He was booed the moment he was drafted by Eagles fans, who wanted running back Ricky Williams. Williams also happened to be a minor league outfielder for the Philadelphia Phillies at the time, playing four years of Class A ball.
As the second overall pick of the 1999 draft, he trails only Champ Baily and Torry Holt in Pro Bowl appearances from that draft. Five quarterbacks were selected in the first 12 picks, and he is the only one still in the league.
The least intercepted quarterback ever, per pass attempt ratio, he is one of only six quarterbacks to have 25,000 passing yards and 3,000 rushing yards in a career. He currently has the second best touchdown to interception ratio ever, and owns the third best winning percentage of active quarterbacks.
Besides holding the NFL record for consecutive completions in a game, he holds the Eagles franchise records in wins, passing yards, passing attempts, completions, and touchdowns, along with team single-season records in passing yards and completions.
Not only did he lead Philadelphia to a franchise best five NFC Championship games, he threw for 357 yards on 30 completions for three scores during the Eagles 24 - 21 loss in Super Bowl XXXIX despite being ill. Though McNabb denies the illness, eschewing people seeking excuses for him, it is the third most passing yards and completions in Super Bowl history.
It seemed he put the team on his shoulders every year, leading them beyond expectations. He never had a power running game, so he often had to throw the ball in short yardage situations. Despite all of his successes, he was booed quite often.
Philadelphia is a tough town to play in. Ask Mike Schmidt, perhaps the greatest third baseman in National League history. He spent many games with the Phillies being booed. Julius Erving played in front of sparse crowds while building a legend to where he is known as "Dr. J". McNabb being booed is more on par than aberration.
Now he is a member of the Washington Redskins, something he did not ask to be. He was traded a few months ago, not long after stating he wished to retire as an Eagle. He leads his new team onto his old stomping grounds this Sunday, and the question is what to expect.
The Redskins have been a rival of the Eagles since 1934. Though the Redskins lead the series 77 - 68 - 6, and well as having two more championship wins and having defeated Philadelphia in their only playoff game, the two franchises actually mirror themselves in a few ways.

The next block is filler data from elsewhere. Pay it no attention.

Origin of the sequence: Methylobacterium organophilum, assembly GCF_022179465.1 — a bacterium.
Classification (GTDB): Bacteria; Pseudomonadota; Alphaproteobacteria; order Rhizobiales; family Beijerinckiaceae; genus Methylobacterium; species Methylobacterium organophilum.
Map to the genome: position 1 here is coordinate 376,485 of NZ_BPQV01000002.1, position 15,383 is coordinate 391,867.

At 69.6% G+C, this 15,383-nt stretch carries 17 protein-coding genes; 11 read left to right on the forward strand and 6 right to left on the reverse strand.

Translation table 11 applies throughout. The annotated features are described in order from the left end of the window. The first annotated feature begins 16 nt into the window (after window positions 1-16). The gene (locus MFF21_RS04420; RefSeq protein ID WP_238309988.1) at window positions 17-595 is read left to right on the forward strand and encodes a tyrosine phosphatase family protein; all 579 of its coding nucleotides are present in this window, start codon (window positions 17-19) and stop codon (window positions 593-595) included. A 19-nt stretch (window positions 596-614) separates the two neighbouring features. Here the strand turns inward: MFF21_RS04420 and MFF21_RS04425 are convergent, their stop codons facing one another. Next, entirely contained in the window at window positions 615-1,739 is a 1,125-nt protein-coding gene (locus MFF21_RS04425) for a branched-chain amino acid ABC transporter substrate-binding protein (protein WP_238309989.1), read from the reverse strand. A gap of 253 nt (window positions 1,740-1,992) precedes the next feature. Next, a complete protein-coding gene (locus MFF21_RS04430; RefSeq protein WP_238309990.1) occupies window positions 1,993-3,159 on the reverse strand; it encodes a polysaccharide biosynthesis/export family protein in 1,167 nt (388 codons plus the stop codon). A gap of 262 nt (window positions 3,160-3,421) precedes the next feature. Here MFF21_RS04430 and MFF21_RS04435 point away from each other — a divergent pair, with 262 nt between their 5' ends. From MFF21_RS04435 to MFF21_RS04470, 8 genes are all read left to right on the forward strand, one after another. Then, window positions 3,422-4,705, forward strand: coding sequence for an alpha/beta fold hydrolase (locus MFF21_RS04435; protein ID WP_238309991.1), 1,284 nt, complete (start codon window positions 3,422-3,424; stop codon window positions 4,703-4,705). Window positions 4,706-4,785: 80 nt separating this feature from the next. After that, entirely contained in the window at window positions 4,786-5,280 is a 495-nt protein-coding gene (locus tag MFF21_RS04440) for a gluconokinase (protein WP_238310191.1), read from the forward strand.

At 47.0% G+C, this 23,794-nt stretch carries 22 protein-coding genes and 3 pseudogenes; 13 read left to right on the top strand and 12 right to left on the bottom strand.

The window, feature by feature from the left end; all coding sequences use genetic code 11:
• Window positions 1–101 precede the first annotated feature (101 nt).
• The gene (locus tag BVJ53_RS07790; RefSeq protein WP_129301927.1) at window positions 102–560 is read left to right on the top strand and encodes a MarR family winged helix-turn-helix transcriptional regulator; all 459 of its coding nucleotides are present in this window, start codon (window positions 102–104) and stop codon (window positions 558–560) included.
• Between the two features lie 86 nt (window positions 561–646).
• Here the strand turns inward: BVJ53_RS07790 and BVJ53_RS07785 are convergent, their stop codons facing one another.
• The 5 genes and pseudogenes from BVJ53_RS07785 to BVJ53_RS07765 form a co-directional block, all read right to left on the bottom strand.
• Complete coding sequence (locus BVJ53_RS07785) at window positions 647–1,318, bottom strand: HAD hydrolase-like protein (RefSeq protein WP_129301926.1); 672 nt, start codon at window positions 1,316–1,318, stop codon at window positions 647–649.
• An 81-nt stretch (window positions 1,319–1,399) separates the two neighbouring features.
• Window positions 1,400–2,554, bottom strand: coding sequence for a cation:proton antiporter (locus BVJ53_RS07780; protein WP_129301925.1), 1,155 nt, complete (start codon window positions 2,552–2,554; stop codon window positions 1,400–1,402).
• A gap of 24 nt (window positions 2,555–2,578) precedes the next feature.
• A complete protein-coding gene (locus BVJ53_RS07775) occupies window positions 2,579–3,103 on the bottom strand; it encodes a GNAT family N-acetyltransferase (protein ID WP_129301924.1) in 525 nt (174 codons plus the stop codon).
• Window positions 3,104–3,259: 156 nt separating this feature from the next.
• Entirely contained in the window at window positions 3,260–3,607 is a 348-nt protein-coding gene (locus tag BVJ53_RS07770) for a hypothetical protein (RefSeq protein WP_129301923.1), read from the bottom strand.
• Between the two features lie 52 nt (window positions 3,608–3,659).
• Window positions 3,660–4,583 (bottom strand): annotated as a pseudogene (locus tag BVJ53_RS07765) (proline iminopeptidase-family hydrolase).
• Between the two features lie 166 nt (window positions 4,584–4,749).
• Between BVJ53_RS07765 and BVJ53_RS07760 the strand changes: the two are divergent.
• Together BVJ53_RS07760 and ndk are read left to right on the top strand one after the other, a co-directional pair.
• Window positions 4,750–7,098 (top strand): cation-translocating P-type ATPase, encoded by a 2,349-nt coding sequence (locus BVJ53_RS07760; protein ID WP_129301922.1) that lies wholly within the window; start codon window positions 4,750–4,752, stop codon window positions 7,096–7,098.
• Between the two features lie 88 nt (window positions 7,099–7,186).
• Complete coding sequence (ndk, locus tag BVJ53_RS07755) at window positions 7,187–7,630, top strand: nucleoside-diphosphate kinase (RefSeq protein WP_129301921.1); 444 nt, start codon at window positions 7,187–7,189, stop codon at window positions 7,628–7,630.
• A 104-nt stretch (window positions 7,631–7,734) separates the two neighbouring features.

Both saw success in the 1940's, then swooned for years. Though the Eagles won the 1960 championship, and the Redskins won three Super Bowls between 1982 to 1992, both teams have spent most years on the outside looking in when the leagues championships were decided.
To make things more intense, the Eagles and Redskins have played in the same division since 1933 along with the New York Giants. Gallons of blood has been spilled over the decades between players and fans of each franchise when they faced off.
While Eagles fans possibly may not lustily boo McNabb Sunday, they will hiss at the uniform he is wearing. The media poses the question as to how much of the booing will be directed at McNabb himself, there may be a few signs ignoring the rivalry and thanking the quarterback for being a legend for their team.
The thought that McNabb wants to prove Reid wrong for trading him is certainly feasible, but the Redskins defense will have to face a reinvigorated Michael Vick. Vick leads the NFL in yards per rushing attempt and is completing a career best 60.7 percent of his passes. Philadelphia has also rallied around him in his return to NFL relevancy.
Win or lose, Eagles fans will still go home with the memories McNabb made wearing their jersey. How they choose to honor and cherish those memories will certainly be shown Sunday in front of the rest of the world.